The Topkapı Palace sits on top of a hill with views across the sea on two sides. It was founded in 1459. The palace remained the official residence of the Ottoman sultans for nearly 400 years. High walls surround the palace.
The imposing main gateway has gilded calligraphy above its high arched entrance. It gives access to the gardens, courtyards and pavilions within the palace grounds. The sultan's officials rode out through this gate to rule his empire or fight his enemies, as depicted in paintings of the time. Visitors who entered this first gate were faced with two more grand gateways as they progressed towards the heart of the palace.
The second gate resembles a medieval castle with its battlements and turrets. It leads into the courtyard where official business was conducted below the Tower of Justice. At the beginning of his reign, the sultan received oaths of allegiance in this courtyard. A painting of the 1550s shows one of the sultan's officials making his oath of allegiance. He kneels before the sultan, with his hands clasped and his head bowed. Only the very privileged were allowed through the third gate.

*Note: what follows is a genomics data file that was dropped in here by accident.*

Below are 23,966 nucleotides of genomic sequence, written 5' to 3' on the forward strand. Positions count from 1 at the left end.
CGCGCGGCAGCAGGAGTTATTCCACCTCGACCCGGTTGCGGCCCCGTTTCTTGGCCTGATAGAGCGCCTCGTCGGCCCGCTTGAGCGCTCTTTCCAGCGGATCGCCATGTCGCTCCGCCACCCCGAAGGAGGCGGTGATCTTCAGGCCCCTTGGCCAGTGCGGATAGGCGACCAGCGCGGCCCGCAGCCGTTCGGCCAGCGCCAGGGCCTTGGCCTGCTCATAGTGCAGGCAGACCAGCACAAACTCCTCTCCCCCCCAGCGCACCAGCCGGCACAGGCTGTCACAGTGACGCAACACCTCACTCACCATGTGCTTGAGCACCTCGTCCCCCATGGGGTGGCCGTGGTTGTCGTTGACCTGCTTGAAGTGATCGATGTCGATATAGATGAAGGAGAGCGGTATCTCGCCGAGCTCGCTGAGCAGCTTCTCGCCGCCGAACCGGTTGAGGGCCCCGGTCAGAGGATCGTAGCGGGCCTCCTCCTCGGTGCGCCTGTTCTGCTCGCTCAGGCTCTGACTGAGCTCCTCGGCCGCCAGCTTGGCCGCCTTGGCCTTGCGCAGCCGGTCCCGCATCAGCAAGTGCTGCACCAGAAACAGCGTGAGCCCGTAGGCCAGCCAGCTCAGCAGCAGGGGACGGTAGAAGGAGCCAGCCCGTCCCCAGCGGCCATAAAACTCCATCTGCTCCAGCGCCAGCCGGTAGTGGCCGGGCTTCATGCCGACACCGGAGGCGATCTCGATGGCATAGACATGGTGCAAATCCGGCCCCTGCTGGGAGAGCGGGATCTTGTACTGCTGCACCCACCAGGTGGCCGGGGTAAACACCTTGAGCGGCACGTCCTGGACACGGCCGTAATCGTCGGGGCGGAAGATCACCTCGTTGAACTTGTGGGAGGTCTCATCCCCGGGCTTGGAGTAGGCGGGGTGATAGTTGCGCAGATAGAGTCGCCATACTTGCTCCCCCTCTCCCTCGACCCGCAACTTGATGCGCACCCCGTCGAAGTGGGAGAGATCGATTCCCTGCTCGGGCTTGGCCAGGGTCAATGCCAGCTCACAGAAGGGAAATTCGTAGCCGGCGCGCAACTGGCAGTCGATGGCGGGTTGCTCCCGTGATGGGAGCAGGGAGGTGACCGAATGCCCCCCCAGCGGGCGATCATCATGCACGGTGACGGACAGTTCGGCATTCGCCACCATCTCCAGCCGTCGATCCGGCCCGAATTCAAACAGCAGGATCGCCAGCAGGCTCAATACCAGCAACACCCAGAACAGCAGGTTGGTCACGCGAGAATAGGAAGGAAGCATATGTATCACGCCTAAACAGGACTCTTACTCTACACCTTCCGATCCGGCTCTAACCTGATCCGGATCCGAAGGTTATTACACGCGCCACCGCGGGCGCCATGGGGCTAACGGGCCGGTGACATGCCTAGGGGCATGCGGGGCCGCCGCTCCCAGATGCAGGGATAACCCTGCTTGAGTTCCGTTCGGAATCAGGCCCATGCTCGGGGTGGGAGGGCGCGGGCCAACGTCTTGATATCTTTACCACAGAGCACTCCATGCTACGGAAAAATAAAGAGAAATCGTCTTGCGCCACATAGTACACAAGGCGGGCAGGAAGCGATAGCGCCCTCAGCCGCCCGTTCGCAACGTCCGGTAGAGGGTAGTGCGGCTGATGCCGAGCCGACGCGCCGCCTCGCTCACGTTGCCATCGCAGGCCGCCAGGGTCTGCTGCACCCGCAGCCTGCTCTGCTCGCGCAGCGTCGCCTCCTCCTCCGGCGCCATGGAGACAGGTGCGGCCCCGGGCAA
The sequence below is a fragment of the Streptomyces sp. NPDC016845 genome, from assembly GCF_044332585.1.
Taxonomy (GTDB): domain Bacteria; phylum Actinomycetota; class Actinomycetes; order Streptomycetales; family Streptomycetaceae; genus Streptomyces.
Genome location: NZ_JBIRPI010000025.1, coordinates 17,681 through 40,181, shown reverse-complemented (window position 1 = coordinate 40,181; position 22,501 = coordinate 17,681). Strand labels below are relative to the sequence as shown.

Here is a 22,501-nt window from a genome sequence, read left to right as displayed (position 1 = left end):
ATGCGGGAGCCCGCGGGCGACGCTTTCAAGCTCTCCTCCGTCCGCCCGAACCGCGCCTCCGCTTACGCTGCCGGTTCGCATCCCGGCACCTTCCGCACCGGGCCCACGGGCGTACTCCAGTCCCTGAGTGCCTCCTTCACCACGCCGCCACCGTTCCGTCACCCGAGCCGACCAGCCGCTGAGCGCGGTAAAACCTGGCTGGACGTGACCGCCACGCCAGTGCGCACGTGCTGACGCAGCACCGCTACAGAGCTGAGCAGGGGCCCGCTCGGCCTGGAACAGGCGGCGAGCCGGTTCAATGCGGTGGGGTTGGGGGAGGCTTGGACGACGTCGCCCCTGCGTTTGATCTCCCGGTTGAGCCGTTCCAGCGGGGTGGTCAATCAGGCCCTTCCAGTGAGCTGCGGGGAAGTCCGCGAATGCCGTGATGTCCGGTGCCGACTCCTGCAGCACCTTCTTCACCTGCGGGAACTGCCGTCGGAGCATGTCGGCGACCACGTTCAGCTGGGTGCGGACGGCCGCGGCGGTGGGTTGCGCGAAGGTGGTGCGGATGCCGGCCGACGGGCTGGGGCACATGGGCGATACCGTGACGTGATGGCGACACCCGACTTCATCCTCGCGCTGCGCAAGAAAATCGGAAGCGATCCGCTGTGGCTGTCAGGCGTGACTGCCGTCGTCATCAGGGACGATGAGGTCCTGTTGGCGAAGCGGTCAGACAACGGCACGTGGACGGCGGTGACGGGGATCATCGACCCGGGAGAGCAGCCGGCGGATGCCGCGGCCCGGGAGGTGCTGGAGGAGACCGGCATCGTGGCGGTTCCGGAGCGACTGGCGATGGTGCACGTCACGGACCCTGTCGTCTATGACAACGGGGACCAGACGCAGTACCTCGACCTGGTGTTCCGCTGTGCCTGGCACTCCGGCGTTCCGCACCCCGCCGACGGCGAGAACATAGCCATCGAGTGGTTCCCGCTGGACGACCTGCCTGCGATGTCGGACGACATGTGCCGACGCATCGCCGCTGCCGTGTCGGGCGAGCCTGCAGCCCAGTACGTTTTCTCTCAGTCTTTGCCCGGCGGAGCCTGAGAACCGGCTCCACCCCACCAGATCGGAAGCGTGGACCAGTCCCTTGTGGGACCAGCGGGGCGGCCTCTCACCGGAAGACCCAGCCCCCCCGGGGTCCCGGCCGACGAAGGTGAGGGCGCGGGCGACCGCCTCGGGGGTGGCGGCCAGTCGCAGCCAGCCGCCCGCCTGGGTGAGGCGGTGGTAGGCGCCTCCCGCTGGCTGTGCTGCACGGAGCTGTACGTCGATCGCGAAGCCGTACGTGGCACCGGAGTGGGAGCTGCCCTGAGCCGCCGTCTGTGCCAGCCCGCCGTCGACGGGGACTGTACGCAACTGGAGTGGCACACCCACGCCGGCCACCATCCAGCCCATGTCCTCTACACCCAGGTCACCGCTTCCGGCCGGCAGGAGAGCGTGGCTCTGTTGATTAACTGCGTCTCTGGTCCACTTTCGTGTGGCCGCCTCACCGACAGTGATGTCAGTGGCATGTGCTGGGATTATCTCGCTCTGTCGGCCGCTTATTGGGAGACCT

Beyond this gate is a richly decorated pavilion where ambassadors were presented to the sultan. In this private area beyond the third gate were the women's quarters and the pavilions and terraces reserved for male guests of the sultan. A gilded canopy and pavilions faced with marble and tilework look out over the sea and the teeming city beyond. One of the ceremonies conducted in these private quarters was the circumcision of the sultan's sons.
In a painting from the 1720s the young princes are shown in their beds while in the centre the sultan scatters gold coins at the feet of his attendants. The walls of one terrace are covered with tiles with different designs based on plants. Most are painted in a vibrant combination of blue, green and red on a white background.
FREE TALK: The second in a series of screenings programmed by our Exhibition Road artist in residence Jamie Jenkinson, this screening looks at the relationship between movement and colour in artist film and video.
This sumptuous book invites the reader to examine in exquisite detail, spectacular jewelled and enamel objects, drawn from a single private collection, and to explore the broader themes of tradition and modernity in Indian jewellery.